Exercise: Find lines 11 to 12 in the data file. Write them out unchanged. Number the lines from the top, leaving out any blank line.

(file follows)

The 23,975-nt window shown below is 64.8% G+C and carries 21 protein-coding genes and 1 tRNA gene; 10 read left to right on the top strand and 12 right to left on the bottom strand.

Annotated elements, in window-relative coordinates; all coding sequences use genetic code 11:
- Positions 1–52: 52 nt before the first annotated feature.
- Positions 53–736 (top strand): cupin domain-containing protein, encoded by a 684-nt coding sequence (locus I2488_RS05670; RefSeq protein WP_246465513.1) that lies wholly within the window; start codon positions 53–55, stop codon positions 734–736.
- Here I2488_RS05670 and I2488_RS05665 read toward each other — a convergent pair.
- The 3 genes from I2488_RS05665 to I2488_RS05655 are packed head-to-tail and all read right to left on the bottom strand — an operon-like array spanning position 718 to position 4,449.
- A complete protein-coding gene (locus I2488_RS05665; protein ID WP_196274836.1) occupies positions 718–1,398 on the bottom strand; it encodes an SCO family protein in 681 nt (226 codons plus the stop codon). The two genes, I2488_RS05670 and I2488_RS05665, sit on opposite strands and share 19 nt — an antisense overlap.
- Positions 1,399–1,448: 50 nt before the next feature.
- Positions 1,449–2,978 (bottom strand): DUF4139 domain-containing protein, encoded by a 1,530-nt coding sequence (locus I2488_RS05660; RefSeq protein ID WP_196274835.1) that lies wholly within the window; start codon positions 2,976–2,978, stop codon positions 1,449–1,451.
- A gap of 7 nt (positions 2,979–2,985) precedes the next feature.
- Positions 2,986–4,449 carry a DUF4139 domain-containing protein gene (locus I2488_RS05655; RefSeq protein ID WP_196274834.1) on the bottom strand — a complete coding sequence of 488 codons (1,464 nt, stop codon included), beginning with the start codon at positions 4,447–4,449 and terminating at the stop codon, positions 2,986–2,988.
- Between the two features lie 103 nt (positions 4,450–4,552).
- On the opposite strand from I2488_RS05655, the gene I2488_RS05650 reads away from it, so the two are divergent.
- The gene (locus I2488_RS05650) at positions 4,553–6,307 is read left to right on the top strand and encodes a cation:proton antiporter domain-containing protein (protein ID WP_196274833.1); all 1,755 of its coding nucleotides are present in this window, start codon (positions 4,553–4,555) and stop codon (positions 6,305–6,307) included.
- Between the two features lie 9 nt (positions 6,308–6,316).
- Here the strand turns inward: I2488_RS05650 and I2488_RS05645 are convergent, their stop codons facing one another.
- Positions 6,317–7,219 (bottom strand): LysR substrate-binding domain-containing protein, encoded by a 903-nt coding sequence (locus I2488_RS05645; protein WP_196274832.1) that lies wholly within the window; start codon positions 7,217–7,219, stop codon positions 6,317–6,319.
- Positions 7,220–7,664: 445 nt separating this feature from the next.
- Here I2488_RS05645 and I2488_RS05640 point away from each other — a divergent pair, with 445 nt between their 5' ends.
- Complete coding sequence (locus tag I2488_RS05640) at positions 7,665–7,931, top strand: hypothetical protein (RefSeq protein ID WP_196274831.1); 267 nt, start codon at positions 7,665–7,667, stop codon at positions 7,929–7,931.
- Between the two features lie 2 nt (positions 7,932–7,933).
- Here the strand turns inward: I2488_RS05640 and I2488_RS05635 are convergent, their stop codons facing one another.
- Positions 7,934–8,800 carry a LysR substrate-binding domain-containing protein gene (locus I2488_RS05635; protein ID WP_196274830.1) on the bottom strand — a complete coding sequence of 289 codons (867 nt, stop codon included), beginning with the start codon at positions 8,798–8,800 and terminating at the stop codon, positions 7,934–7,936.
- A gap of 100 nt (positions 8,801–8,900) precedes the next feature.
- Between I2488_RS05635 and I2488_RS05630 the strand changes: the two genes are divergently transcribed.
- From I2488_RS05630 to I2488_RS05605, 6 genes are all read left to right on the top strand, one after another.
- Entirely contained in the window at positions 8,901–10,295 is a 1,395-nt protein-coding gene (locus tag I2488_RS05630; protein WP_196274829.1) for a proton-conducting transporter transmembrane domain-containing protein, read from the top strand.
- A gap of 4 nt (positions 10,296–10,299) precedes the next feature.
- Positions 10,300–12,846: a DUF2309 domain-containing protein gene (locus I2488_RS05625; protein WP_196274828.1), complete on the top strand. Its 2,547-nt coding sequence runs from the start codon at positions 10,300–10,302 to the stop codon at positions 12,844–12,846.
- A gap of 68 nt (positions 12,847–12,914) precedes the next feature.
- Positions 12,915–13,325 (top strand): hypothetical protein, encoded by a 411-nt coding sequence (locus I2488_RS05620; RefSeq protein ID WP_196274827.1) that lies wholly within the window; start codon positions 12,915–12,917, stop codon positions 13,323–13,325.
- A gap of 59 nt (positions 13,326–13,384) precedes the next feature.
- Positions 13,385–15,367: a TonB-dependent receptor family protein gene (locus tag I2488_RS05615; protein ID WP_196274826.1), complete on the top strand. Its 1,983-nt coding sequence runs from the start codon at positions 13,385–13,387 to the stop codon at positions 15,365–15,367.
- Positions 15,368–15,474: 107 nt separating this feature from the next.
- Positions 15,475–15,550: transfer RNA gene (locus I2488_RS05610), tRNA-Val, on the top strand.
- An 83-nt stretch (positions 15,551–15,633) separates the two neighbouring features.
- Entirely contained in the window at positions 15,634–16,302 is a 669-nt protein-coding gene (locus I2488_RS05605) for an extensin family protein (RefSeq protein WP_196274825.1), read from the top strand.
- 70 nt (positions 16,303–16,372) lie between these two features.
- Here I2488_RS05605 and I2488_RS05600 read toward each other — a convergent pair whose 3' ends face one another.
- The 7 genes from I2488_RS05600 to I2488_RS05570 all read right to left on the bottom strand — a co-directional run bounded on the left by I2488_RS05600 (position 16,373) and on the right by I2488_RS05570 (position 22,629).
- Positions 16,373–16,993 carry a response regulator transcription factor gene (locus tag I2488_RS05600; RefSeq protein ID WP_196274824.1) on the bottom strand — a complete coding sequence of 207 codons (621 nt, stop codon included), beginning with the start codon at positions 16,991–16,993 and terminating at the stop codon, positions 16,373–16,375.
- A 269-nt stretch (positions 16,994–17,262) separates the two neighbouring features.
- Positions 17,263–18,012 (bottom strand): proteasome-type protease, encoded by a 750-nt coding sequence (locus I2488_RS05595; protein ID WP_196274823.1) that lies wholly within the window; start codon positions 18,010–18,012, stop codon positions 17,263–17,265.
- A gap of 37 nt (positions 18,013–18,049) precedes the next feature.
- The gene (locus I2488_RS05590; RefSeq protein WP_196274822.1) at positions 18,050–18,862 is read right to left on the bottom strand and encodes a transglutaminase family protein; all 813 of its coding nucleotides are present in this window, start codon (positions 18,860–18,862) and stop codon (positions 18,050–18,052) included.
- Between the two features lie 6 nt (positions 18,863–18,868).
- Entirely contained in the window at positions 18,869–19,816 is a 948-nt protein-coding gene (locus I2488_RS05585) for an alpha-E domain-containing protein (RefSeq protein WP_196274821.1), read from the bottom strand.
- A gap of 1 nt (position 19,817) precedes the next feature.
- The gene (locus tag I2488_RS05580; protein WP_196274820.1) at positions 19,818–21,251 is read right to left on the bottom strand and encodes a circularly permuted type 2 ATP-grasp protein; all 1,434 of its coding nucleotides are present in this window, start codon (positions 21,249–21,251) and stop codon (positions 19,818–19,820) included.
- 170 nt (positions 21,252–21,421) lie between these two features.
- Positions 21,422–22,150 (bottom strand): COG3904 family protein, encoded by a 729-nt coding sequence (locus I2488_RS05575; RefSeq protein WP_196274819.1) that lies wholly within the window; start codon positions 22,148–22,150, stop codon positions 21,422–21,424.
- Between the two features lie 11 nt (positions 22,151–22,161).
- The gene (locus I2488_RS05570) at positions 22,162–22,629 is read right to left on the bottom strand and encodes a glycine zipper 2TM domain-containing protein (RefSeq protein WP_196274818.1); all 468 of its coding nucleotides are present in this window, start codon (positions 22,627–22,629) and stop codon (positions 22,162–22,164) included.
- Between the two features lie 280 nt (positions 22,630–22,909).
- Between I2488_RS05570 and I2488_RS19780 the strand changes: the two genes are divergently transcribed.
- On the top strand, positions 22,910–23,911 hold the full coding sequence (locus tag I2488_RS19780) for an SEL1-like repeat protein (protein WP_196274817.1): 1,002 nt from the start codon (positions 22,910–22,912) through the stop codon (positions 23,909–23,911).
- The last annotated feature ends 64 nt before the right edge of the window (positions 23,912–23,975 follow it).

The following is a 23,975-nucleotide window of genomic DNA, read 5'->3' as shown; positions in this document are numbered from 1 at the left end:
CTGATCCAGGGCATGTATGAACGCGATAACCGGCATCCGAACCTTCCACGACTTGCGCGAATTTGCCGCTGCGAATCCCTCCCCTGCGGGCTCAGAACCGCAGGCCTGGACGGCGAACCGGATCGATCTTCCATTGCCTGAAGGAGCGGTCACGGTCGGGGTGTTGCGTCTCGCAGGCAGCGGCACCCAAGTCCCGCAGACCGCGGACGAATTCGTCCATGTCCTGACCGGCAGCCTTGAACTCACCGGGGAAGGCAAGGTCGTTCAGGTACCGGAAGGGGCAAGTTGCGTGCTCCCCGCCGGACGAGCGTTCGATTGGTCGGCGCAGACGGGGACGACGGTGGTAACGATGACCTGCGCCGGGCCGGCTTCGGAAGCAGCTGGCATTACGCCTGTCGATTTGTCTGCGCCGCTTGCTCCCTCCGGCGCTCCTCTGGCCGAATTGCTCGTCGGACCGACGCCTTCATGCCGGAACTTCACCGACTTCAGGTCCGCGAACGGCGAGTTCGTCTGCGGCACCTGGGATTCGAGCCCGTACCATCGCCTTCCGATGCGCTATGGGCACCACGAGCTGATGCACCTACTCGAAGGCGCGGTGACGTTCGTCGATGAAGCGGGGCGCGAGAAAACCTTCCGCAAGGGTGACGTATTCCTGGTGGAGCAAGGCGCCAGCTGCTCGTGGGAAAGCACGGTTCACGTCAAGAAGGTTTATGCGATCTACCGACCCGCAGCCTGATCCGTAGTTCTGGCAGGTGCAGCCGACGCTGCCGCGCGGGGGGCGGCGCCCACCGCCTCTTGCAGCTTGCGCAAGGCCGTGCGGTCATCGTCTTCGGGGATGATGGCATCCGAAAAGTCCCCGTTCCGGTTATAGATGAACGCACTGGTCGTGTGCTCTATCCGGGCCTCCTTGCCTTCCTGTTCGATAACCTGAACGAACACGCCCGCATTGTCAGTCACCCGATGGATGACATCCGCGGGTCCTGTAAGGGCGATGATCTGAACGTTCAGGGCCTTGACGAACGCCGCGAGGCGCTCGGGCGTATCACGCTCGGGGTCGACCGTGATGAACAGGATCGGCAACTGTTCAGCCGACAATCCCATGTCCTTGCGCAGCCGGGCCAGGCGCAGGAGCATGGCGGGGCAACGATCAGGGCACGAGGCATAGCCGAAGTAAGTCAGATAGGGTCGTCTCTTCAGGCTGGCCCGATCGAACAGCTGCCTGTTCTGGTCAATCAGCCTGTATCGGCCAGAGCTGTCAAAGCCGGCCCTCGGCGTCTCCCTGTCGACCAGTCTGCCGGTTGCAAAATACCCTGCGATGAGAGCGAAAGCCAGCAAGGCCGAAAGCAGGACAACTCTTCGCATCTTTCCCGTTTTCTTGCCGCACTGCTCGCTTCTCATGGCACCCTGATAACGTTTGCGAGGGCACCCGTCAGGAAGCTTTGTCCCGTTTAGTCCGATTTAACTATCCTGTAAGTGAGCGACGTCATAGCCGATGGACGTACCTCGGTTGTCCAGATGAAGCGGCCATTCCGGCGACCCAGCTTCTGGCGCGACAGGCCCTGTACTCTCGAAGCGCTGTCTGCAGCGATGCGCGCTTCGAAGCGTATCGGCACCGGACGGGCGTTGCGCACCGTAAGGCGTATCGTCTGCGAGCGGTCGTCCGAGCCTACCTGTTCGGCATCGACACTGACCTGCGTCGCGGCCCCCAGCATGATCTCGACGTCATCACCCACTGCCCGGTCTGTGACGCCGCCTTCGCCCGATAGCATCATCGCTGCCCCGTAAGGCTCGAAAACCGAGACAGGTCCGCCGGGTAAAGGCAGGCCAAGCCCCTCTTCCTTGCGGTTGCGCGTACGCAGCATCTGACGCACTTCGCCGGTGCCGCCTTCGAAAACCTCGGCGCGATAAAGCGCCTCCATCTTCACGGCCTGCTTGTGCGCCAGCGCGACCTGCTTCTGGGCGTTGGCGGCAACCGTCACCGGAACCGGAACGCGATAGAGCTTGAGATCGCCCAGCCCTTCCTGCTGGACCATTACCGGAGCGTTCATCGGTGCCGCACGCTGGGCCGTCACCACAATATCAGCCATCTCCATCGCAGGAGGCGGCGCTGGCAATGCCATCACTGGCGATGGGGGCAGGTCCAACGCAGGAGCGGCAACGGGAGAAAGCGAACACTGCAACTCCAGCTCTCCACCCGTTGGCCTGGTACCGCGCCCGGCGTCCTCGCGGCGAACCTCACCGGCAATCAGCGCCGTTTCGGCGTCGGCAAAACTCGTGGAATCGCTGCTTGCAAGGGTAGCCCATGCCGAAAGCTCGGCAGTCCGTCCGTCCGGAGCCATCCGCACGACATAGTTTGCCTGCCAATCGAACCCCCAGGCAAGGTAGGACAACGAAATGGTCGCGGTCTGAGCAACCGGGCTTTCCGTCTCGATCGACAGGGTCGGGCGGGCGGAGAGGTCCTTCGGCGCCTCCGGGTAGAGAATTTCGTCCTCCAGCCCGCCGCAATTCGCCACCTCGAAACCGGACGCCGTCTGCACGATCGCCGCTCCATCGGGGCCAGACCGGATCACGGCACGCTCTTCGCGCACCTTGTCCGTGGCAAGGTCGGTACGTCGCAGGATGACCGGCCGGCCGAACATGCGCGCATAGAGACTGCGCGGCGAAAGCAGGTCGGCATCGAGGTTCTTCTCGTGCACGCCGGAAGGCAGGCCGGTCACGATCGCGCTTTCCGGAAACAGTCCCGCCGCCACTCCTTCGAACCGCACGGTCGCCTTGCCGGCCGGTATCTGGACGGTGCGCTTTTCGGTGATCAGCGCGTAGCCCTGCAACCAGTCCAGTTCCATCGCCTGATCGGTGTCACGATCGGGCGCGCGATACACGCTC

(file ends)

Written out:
- Positions 2,986–4,449 carry a DUF4139 domain-containing protein gene (locus I2488_RS05655; RefSeq protein ID WP_196274834.1) on the bottom strand — a complete coding sequence of 488 codons (1,464 nt, stop codon included), beginning with the start codon at positions 4,447–4,449 and terminating at the stop codon, positions 2,986–2,988.
- Between the two features lie 103 nt (positions 4,450–4,552).